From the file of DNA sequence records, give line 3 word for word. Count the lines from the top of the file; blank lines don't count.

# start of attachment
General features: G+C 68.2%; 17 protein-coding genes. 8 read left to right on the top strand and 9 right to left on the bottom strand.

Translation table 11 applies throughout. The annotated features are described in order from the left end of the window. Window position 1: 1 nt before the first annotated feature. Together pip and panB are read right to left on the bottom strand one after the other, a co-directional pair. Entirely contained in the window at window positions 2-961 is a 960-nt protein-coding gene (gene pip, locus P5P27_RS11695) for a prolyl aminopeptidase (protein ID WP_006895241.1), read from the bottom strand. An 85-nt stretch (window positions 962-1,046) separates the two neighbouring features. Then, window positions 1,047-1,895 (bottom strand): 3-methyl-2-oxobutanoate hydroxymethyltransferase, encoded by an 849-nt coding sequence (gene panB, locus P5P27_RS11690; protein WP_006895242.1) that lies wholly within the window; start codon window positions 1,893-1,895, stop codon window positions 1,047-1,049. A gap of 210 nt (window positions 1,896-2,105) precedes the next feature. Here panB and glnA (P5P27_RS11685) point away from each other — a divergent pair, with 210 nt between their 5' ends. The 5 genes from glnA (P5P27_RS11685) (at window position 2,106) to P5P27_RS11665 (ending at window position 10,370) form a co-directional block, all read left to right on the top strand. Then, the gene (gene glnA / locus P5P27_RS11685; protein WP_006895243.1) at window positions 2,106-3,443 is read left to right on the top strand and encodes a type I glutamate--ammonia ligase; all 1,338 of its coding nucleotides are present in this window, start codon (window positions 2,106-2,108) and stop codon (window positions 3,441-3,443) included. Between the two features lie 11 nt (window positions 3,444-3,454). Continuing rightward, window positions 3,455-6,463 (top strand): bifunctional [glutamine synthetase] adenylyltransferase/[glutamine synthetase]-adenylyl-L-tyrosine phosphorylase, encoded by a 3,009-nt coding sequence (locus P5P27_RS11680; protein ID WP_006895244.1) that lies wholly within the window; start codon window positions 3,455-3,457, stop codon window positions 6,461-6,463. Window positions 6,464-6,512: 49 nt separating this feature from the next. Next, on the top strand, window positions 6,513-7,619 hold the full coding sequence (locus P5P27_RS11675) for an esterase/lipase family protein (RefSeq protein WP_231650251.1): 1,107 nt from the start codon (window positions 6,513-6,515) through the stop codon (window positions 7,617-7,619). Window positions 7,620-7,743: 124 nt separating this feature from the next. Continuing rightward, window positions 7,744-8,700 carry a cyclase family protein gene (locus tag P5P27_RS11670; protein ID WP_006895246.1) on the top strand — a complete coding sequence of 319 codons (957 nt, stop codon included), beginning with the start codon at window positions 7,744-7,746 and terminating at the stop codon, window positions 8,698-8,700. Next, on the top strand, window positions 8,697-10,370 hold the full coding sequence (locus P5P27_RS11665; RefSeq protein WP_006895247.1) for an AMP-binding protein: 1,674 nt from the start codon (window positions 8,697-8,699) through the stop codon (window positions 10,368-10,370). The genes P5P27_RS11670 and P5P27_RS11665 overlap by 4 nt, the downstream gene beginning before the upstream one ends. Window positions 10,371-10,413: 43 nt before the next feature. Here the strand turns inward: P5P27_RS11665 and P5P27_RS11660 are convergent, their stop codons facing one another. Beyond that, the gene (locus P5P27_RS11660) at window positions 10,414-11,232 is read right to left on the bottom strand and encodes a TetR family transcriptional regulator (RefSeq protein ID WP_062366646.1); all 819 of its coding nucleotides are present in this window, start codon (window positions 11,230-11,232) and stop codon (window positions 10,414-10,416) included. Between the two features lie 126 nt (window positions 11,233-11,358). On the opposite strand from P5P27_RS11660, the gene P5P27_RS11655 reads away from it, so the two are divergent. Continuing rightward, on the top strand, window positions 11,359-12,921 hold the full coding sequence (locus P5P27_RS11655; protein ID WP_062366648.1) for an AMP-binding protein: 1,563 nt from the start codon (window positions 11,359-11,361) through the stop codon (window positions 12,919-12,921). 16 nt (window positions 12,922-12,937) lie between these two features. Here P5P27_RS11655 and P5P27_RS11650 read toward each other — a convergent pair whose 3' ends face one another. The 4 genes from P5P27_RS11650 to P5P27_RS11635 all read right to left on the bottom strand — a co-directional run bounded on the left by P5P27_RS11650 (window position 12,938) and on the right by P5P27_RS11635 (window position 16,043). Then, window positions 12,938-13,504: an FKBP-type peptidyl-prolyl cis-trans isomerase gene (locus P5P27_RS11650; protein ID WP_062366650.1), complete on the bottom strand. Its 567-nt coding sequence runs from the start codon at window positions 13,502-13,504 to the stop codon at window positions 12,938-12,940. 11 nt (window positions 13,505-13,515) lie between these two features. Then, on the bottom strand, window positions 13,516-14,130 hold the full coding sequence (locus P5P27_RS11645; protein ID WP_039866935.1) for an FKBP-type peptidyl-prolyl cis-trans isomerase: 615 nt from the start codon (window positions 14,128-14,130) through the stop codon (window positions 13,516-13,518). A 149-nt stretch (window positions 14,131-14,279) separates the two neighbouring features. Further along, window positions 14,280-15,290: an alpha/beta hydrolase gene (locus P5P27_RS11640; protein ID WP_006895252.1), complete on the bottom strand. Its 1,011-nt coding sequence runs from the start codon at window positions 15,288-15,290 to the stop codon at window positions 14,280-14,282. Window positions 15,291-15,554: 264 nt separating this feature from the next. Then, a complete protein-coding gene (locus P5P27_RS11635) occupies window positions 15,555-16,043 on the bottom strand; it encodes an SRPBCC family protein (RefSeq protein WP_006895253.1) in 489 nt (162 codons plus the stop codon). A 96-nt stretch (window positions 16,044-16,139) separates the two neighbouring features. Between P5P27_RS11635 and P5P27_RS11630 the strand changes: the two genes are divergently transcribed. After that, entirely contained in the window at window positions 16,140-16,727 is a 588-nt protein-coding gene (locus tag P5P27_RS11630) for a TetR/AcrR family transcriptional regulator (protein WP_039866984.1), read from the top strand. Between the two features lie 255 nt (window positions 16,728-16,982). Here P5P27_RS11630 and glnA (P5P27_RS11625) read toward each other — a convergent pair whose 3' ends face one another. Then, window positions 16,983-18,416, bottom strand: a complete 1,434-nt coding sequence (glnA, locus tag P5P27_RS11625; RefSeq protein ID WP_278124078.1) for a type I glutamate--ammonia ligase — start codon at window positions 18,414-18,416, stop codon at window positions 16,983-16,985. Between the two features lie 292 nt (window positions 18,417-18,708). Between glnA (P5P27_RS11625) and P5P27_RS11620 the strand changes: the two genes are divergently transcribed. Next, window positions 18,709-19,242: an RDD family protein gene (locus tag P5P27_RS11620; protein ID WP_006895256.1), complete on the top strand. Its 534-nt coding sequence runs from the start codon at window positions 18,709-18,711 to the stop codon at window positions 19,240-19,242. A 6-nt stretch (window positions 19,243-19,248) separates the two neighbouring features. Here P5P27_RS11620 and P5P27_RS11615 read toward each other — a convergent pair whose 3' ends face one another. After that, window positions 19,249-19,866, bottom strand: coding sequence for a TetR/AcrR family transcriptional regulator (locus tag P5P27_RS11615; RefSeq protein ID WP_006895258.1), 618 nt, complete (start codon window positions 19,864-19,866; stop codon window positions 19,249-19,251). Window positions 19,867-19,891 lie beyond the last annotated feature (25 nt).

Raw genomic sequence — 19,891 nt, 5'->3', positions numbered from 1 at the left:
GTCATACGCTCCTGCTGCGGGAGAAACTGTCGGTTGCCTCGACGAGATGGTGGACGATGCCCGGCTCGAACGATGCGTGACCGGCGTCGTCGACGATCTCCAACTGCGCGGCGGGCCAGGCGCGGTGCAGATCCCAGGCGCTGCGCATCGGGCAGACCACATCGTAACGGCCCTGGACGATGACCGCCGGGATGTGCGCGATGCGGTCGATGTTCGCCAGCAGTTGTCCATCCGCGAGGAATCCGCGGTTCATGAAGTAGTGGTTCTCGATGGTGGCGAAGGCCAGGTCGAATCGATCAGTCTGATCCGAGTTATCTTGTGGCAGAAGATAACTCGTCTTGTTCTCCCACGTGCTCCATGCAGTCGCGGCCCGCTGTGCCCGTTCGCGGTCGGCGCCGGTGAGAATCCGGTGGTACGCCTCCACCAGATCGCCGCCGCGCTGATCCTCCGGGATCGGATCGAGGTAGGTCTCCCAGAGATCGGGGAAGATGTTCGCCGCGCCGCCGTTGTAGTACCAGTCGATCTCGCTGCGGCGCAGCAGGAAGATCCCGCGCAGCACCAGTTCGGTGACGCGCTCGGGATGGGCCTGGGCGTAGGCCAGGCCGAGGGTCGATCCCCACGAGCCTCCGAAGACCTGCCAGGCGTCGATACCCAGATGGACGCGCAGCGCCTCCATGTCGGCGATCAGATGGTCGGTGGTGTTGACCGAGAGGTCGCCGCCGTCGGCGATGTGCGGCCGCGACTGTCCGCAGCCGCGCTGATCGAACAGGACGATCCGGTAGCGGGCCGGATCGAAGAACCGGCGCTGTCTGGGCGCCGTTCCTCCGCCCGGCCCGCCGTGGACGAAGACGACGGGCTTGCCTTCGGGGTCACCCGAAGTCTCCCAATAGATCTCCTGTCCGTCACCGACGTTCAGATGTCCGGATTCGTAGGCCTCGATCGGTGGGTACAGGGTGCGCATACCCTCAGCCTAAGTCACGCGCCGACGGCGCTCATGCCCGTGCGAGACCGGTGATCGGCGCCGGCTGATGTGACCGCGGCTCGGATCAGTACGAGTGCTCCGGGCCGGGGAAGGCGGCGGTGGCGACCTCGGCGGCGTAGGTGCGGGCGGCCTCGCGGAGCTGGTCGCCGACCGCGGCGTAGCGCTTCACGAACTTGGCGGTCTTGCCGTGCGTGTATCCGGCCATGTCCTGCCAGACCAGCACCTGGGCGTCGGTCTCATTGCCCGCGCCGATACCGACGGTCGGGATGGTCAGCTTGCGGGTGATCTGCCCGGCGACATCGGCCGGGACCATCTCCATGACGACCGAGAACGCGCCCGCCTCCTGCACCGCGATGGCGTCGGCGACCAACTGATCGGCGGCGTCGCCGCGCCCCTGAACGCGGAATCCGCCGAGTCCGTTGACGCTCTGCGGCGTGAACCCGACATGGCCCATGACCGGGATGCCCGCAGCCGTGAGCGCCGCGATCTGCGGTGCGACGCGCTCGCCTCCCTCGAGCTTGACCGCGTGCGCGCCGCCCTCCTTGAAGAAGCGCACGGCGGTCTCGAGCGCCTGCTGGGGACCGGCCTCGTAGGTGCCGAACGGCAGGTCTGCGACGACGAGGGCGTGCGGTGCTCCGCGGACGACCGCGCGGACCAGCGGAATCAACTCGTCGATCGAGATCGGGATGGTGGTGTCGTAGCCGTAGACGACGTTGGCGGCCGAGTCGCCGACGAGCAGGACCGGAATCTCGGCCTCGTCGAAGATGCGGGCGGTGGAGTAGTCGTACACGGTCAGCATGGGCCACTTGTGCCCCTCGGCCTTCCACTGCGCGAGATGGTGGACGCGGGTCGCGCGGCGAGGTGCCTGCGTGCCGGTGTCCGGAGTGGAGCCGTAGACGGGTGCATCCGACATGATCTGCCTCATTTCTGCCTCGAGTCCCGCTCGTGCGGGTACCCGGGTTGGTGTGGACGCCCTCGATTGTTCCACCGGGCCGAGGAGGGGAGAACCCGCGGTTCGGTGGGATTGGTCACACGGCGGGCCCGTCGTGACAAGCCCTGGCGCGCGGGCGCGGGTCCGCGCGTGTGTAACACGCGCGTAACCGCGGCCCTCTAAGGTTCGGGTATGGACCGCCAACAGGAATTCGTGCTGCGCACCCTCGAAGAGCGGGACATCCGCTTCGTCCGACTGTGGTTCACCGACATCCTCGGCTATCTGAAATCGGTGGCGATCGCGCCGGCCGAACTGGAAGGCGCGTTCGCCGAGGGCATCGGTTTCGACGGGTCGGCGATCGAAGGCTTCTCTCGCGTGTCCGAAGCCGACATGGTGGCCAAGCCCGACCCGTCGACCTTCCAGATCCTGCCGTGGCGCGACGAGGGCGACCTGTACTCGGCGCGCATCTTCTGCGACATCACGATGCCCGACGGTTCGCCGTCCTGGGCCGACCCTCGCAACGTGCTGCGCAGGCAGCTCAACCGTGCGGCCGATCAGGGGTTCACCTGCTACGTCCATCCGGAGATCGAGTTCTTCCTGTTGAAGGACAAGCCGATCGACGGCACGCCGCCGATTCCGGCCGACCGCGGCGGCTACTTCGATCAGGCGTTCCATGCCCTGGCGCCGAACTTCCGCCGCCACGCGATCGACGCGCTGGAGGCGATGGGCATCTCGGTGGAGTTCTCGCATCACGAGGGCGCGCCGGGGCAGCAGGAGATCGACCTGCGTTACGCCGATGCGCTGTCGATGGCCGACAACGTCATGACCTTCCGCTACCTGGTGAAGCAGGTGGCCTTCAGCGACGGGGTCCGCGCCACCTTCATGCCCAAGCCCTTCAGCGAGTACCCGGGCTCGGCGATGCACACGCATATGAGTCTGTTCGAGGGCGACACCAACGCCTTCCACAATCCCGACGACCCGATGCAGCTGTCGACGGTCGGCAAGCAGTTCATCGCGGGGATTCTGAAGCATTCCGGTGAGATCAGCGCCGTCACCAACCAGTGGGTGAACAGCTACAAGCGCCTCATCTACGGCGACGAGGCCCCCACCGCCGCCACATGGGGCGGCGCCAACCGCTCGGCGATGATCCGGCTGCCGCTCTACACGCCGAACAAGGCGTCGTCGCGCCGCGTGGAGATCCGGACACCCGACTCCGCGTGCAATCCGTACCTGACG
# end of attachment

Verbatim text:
Raw genomic sequence — 19,891 nt, 5'->3', positions numbered from 1 at the left: